Recently on an episode of Futurama (actually a re-run), a god figure told Bender that when you are doing the right thing, they should wonder whether you've done anything at all. Realizing that this philosophy fits our situation perfectly, makes me think that a guiding hand could have been present at ANY time and none would be the wiser, because some are going to believe anything, others will believe nothing, while I'm left in the center wondering what will happen next...
     
  2. headbang8

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    Wispy, forgive me. I'm going to yank your chain.

    It astonishes me that you maintain you're a Christian, yet you cannot point to ANY Christianity on the planet of which you unreservedly approve.

    It astonishes me that the following are "owned" by religion rather than just considered simple common sense and humanity:
    • Leaving the world a better place
    • Balance
    • Moderation
    • Renewal
    • The earth should be sacred to us.
    Christianity doesn't "own" moral goodness. In fact, there's considerable evidence to suggest quite the opposite: the more fervent the believer, the less charity, humanity and grace they display. In fact, as Sam Harris observes in The End of Faith, most Christians live lives of dignity and compassion because tehy ignore their doctrine, rather than follow it.

    You're a fine, moral, compassionate human being. You don't have to give Christ (or Gaia, or Buddha) the credit for that. Chalk it up to your humanity.
     
  3. JustAsking

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    wisp,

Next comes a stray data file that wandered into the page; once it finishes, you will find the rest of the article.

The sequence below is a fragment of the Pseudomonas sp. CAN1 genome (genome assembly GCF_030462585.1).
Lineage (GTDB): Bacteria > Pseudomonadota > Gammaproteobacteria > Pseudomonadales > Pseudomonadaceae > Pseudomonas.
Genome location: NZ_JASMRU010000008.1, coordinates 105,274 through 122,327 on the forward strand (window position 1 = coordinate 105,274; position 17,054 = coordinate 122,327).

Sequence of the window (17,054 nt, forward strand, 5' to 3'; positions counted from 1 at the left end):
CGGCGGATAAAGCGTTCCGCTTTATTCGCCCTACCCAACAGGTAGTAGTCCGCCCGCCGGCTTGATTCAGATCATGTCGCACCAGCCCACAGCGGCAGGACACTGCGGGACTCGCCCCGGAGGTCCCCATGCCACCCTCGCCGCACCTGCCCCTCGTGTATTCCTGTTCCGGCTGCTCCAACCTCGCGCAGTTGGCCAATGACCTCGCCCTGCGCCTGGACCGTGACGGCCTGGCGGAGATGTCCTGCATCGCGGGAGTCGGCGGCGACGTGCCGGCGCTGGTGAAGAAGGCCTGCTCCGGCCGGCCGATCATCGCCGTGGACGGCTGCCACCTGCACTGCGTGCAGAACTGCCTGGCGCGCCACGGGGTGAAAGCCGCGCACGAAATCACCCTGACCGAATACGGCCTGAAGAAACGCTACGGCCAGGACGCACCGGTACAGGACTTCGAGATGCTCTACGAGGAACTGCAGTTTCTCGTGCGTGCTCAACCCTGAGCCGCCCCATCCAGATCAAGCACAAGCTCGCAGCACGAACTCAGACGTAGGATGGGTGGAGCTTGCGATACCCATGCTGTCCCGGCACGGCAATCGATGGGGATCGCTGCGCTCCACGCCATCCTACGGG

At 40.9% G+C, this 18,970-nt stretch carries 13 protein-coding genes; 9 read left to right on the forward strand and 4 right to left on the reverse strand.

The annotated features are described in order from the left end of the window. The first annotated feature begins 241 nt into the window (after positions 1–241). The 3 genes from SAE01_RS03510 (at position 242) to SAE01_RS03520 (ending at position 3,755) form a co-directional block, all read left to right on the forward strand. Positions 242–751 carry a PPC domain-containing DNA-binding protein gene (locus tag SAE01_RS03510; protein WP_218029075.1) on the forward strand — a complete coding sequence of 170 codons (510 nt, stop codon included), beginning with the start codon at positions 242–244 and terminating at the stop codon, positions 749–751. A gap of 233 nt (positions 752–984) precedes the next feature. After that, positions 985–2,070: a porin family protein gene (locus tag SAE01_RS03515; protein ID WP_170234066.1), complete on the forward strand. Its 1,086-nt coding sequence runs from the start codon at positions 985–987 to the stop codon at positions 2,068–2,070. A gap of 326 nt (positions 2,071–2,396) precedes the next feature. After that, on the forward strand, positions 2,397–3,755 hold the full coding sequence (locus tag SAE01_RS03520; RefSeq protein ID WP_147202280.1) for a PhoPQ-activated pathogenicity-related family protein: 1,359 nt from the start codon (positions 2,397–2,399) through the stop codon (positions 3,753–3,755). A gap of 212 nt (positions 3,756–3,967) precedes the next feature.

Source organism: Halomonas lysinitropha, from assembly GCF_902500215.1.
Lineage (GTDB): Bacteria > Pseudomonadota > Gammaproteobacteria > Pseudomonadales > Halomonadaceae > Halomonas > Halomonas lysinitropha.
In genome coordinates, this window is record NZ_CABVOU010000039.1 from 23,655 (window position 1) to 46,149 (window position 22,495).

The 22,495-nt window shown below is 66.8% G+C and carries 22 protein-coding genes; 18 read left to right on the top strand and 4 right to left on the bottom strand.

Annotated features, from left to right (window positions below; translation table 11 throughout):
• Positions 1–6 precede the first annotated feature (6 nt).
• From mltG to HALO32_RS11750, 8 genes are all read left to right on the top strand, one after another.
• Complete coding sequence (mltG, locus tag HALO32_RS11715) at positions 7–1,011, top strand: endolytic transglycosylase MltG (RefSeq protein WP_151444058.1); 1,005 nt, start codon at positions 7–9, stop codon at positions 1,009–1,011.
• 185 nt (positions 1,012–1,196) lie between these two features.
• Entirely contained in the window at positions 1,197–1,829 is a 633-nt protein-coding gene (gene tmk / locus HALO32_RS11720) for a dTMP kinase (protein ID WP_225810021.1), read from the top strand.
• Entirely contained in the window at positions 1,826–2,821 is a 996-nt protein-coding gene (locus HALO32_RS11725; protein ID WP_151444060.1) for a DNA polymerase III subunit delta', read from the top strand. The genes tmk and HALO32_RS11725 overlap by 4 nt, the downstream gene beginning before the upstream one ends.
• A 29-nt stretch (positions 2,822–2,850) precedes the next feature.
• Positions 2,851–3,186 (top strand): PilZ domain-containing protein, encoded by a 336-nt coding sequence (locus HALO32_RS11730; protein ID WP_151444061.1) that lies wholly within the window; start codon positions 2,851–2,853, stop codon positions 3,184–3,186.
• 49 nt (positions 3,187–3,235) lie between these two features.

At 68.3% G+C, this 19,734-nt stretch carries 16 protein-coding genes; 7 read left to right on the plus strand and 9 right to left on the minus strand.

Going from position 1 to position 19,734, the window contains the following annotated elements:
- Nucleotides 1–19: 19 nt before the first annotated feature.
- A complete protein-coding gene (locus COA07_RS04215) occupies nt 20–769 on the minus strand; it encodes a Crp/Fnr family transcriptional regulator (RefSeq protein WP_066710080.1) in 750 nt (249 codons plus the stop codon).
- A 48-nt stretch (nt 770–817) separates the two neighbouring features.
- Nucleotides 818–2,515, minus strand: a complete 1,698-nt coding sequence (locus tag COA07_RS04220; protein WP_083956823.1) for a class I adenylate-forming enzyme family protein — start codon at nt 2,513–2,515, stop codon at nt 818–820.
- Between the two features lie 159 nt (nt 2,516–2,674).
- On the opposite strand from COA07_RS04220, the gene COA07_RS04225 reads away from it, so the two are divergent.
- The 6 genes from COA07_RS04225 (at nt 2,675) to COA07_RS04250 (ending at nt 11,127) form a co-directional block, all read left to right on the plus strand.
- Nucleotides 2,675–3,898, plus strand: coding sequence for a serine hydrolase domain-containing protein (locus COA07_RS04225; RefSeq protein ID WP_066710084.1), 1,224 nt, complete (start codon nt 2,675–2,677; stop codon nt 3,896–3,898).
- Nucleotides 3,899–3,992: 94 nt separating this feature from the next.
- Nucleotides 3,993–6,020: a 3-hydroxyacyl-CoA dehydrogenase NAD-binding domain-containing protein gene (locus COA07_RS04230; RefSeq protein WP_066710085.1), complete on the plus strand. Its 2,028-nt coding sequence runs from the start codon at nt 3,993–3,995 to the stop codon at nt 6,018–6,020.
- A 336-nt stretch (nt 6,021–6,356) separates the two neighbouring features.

I would not consider you a Christian, but dont' let that stop you from trying to leave the world a better place. I would say you are a Humanist. And if your humanism is not religiously motivated, then you are a secular humanist.

    It sound like you have given this a lot of thought.
     
  4. wispandex_bulge

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    Leaving myself out of the argument, shouldnt all religions make some common sense? Otherwise where would they come from, and why would they exist otherwise?

    Honestly I just coudlnt sleep so I thought id reply. One other thing...
    Recent research (Nov issue of Scientific American) suggests that religion is more of a double edged sword, in that it often does result in higher generosity and levels of happiness, but also repressed societies with higher rates of violence, inappropriate sex (read: rape, unprotected sex, and abuse), and other crimes. As for doctrine, anyone who insists that the Bible or even the Pontiff himself, speaks the word of God, needs their head examined. The Bible has been translated so many times, and not always by those with divine intent. The Pope, like the president is a chess piece in a game of politics. I guess what I want some people to think about is that christianity itself isnt bad, but many of its leaders are.

    Bottom line: American religion probably needs a tune-up or were goign to squabble ourselves to death while the world watches in schadenfreude-ish amusement.

    Personal note: To me being Christian is more about life, love, and productivity than religious dogma. Afterall, the word is almost as vague as a description of God, from all the various definitions that have been attributed to it.